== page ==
Tuesday, July 31, 2012

House Vote Today - H.R. 3803: DC Pain-Capable Unborn Child Protection Act #HR3803

The House is scheduled to vote on the District of Columbia Pain-Capable Unborn Child Protection Act (H.R. 3803) today under suspension of the rules.

Currently:
  • Abortion is legal in D.C. up until birth for any reason.
  • Recent polling shows that 63% of Americans support banning abortion on pain-capable unborn children and 70% of women support such a ban.
  • The most common method of abortion used in the late second trimester is the “D&E” or dismemberment abortion, which involves using a long steel tool to grasp and tear off, by brute force, the arms and legs of the unborn child. Then the head is crushed and removed.
  • There is substantial evidence that unborn children can feel pain at least by 20 weeks. Leading expert Dr. Anand at the University of Tennessee has stated, “It is my opinion that the human fetus possesses the ability to experience pain from 20 weeks gestation, if not earlier, and the pain perceived by a fetus is possibly more intense than that perceived by term newborns or older children.”

H.R. 3803: District of Columbia Pain-Capable Unborn Child Protection Act
Sponsor: Rep Franks, Trent [AZ-2] (introduced 1/23/2012)      Cosponsors (222)
Related Bills: S.2103

ALL ACTIONS 

Legislative Findings:

(1) Pain receptors (nociceptors) are present throughout the unborn child's entire body and nerves link these receptors to the brain's thalamus and subcortical plate by no later than 20 weeks after fertilization.

(2) By 8 weeks after fertilization, the unborn child reacts to touch. After 20 weeks, the unborn child reacts to stimuli that would be recognized as painful if applied to an adult human, for example, by recoiling.

(3) In the unborn child, application of such painful stimuli is associated with significant increases in stress hormones known as the stress response.

(4) Subjection to such painful stimuli is associated with long-term harmful neurodevelopmental effects, such as altered pain sensitivity and, possibly, emotional, behavioral, and learning disabilities later in life.

(5) For the purposes of surgery on unborn children, fetal anesthesia is routinely administered and is associated with a decrease in stress hormones compared to their level when painful stimuli are applied without such anesthesia.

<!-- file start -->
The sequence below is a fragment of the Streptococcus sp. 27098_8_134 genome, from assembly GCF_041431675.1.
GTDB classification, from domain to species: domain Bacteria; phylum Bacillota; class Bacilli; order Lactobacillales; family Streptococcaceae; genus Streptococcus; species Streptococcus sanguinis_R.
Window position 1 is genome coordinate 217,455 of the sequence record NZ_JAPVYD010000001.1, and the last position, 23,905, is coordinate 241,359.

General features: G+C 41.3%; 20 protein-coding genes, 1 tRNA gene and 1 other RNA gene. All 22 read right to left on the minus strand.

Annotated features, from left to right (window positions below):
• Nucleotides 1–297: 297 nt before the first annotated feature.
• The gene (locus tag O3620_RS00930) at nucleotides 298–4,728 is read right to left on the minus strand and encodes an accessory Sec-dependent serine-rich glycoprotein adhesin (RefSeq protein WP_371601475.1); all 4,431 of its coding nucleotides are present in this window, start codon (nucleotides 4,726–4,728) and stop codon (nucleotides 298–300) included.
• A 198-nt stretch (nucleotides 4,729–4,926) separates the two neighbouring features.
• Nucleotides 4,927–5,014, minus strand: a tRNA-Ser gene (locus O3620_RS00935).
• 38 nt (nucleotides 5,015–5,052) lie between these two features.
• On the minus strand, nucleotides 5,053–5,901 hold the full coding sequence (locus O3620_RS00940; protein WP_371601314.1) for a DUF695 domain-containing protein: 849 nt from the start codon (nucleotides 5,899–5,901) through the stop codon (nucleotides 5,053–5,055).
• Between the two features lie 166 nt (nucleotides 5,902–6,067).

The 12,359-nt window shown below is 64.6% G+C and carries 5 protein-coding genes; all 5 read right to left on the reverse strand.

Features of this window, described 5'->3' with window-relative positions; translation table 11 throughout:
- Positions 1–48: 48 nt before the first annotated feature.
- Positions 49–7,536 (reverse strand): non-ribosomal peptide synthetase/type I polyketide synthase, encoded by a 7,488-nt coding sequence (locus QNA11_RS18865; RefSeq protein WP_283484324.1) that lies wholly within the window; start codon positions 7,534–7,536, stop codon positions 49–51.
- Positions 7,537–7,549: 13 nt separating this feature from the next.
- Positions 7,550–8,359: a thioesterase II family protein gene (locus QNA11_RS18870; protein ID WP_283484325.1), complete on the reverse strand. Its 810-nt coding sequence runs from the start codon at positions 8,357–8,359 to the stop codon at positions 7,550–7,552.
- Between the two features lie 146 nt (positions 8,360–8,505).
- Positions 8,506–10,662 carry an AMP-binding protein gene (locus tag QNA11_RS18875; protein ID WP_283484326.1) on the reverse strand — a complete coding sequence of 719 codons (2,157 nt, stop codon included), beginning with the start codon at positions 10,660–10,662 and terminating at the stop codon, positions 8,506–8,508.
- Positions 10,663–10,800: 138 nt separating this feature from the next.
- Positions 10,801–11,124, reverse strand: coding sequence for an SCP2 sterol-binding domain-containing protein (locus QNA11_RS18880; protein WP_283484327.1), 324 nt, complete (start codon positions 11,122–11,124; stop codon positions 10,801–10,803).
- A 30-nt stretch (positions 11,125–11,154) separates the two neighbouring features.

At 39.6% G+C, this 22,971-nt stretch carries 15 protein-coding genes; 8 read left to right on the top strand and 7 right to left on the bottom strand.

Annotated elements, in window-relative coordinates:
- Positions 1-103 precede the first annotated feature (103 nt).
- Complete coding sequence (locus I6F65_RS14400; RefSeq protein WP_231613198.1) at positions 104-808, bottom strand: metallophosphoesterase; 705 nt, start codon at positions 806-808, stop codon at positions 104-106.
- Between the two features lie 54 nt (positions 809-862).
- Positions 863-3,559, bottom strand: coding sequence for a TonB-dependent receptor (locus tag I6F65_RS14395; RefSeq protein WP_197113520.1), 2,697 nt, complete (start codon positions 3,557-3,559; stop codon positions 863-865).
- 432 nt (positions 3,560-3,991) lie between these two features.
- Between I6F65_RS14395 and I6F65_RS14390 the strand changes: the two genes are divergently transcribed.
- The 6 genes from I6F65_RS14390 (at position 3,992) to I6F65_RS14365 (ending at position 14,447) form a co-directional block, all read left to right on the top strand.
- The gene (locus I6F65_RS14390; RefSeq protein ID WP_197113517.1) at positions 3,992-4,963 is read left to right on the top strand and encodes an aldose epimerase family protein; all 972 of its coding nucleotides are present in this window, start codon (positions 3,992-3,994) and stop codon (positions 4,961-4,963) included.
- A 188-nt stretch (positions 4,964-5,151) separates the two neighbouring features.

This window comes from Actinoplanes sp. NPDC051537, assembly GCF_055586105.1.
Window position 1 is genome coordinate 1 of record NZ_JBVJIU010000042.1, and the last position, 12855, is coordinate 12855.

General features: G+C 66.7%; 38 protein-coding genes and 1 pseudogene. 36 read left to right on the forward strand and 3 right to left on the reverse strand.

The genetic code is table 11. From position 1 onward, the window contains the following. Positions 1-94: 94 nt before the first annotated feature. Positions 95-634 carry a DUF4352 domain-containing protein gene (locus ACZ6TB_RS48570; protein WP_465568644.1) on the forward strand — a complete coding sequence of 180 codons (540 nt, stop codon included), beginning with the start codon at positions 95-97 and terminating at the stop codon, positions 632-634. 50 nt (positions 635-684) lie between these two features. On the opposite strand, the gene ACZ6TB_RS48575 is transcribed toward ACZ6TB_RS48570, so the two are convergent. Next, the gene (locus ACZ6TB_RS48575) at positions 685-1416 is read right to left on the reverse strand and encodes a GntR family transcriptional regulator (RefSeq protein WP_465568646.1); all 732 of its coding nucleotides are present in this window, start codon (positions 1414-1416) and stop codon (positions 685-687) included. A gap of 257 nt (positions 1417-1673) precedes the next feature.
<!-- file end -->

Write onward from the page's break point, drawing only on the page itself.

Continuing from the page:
(6) The position, asserted by some medical experts, that the unborn child is incapable of experiencing pain until a point later in pregnancy than 20 weeks after fertilization predominately rests on the assumption that the ability to experience pain depends on the cerebral cortex and requires nerve connections between the thalamus and the cortex. However, recent medical research and analysis, especially since 2007, provides strong evidence for the conclusion that a functioning cortex is not necessary to experience pain.

(7) Substantial evidence indicates that children born missing the bulk of the cerebral cortex, those with hydranencephaly, nevertheless experience pain.

(8) In adult humans and in animals, stimulation or ablation of the cerebral cortex does not alter pain perception, while stimulation or ablation of the thalamus does.

(9) Substantial evidence indicates that structures used for pain processing in early development differ from those of adults, using different neural elements available at specific times during development, such as the subcortical plate, to fulfill the role of pain processing.

(10) The position, asserted by some commentators, that the unborn child remains in a coma-like sleep state that precludes the unborn child experiencing pain is inconsistent with the documented reaction of unborn children to painful stimuli and with the experience of fetal surgeons who have found it necessary to sedate the unborn child with anesthesia to prevent the unborn child from engaging in vigorous movement in reaction to invasive surgery.

(11) Consequently, there is substantial medical evidence that an unborn child is capable of experiencing pain at least by 20 weeks after fertilization, if not earlier.

(12) It is the purpose of the Congress to assert a compelling governmental interest in protecting the lives of unborn children from the stage at which substantial medical evidence indicates that they are capable of feeling pain.

(13) The compelling governmental interest in protecting the lives of unborn children from the stage at which substantial medical evidence indicates that they are capable of feeling pain is intended to be separate from and independent of the compelling governmental interest in protecting the lives of unborn children from the stage of viability, and neither governmental interest is intended to replace the other.

(14) The District Council of the District of Columbia, operating under authority delegated by Congress, repealed all limitations on abortion at any stage of pregnancy, effective April 29, 2004.

(15) Article I, section 8 of the Constitution of the United States of America provides that the Congress shall `exercise exclusive Legislation in all Cases whatsoever' over the District established as the seat of government of the United States, now known as the District of Columbia. The constitutional responsibility for the protection of pain-capable unborn children within the Federal District resides with the Congress.

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